I’m calling it now: The Oscars will nominate Black Panther for Best Picture next year. Whether it’s as a movie that could win the whole thing, or as one of those “just happy to be here” nominees, remains to be seen. But seeing how often Black Panther was referenced at the 2018 Oscars, it’s clear everybody in Hollywood knows this is not just another superhero movie. It’s a cultural phenomenon — and the Oscars love nominating a cultural phenomenon. (See also: Gone With the Wind, The Sound of Music, Jaws, Star Wars, etc., etc., etc.)

The big thing standing in Black Panther’s way is its genre. No superhero movie has ever been nominated for Best Picture, and the expansion to more than five nominees in 2009 happened because The Dark Knight was snubbed for Best Picture that year, despite receiving nominations in eight other categories. And even though Wonder Woman was a similar, if smaller, cultural phenomenon in the summer of 2017, the Oscars snubbed it in every category.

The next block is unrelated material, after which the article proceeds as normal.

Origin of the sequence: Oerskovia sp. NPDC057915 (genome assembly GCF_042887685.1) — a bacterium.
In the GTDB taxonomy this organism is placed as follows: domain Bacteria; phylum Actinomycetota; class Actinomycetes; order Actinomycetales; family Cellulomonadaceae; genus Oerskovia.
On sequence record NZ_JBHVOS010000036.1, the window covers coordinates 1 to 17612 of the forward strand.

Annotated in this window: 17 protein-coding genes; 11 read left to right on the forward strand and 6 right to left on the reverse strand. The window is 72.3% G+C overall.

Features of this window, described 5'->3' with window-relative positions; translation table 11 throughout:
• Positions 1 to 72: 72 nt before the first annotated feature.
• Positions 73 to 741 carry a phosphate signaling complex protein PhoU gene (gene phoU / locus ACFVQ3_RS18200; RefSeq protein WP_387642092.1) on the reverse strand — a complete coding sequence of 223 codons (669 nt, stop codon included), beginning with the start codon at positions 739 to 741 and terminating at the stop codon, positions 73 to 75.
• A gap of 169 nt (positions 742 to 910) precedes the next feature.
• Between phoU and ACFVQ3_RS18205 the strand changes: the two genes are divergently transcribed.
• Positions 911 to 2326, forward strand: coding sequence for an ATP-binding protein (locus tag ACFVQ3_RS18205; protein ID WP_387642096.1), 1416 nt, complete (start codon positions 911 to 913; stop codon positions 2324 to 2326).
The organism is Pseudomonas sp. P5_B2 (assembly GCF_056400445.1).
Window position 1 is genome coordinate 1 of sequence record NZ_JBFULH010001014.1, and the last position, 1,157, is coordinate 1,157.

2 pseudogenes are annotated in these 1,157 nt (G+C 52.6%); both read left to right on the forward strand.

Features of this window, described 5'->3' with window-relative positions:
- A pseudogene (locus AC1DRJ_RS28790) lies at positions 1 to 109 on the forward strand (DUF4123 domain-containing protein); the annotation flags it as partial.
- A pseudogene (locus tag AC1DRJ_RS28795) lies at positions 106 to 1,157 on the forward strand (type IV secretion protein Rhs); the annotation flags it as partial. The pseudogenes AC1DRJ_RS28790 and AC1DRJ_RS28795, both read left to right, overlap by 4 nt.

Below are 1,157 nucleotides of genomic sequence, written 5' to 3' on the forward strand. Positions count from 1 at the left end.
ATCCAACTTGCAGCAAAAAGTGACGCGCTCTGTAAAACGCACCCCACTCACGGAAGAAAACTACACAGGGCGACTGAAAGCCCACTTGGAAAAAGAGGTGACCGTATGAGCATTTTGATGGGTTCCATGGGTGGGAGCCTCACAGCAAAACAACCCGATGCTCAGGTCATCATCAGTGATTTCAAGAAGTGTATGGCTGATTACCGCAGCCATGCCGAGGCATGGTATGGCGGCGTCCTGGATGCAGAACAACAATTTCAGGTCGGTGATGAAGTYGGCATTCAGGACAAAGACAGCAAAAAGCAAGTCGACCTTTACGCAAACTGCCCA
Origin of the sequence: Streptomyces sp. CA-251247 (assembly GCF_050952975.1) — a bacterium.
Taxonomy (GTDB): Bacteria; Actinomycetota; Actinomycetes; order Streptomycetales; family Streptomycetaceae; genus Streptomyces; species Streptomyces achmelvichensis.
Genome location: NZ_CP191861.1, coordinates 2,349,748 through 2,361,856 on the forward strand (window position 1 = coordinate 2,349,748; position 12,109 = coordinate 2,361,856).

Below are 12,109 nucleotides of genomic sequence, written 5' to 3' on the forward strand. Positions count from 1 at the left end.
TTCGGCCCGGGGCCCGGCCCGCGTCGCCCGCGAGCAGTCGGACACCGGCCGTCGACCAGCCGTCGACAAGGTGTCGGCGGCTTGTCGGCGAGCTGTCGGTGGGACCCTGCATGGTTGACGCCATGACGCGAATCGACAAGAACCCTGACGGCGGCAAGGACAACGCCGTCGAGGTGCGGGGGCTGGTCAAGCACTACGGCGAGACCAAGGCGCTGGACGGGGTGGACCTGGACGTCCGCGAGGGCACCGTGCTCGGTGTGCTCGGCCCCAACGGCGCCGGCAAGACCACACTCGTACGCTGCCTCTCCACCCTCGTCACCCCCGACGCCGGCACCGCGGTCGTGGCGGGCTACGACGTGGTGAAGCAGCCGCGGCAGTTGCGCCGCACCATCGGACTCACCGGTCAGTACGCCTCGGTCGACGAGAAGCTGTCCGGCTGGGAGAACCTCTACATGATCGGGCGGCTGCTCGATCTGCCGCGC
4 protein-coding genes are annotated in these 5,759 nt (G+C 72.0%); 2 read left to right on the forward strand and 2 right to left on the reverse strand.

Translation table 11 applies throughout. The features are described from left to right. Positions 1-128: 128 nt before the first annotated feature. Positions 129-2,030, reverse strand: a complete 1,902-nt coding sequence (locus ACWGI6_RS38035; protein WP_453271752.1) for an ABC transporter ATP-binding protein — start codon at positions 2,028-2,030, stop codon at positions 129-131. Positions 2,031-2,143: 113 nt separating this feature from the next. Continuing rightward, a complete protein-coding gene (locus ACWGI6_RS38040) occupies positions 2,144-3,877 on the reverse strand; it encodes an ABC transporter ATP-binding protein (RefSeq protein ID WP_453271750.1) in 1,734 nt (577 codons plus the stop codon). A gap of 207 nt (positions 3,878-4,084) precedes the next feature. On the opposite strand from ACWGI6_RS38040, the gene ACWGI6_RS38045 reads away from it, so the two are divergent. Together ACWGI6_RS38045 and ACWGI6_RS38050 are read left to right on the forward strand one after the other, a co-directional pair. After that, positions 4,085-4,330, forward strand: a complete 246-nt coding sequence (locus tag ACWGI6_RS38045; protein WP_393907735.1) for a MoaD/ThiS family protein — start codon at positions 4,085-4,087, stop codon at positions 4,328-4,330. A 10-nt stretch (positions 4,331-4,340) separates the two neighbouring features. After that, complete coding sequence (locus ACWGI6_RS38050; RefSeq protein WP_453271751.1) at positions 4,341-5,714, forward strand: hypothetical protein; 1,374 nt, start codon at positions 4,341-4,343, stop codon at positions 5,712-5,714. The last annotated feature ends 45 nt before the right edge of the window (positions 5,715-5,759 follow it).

But Black Panther’s secret weapon is its reviews, which are really, really good. If the Oscars need an excuse to get over their squeamishness about the film’s genre, all voters need to do is look at Black Panther’s scores on Rotten Tomatoes (97 percent) and Metacritic (88) to have those tastes validated.

Now, high review scores don’t always result in Oscar success, and in many circumstances, I’d say the movie’s February release date works against it. But Black Panther needs to only look at the example of fellow February release Get Out for tips on how to stay in the conversation all year, thus making your movie an unlikely Oscar player. It shouldn’t be tough.

How likely this is: I’d say pretty likely.

Best Director

Ryan Coogler directs Chadwick Boseman on the set of Black Panther
Ryan Coogler talks with Chadwick Boseman on the set of Black Panther.
Marvel Studios

Ryan Coogler has made just three films — this one, Creed, and Fruitvale Station — and all three have been greeted with great reviews, many centering on his roving, kinetic camerawork and natural eye for creating memorable images. There are elements of his direction of Black Panther I’d quibble with (mostly in the action sequences), but when the Oscars nominate a blockbuster, they usually nominate its director, too. If Black Panther becomes a major Oscar favorite, then Coogler will, too.

How likely this is: It depends on how well Black Panther is received by the Academy, but I’d lean toward “more likely than not.”

The acting categories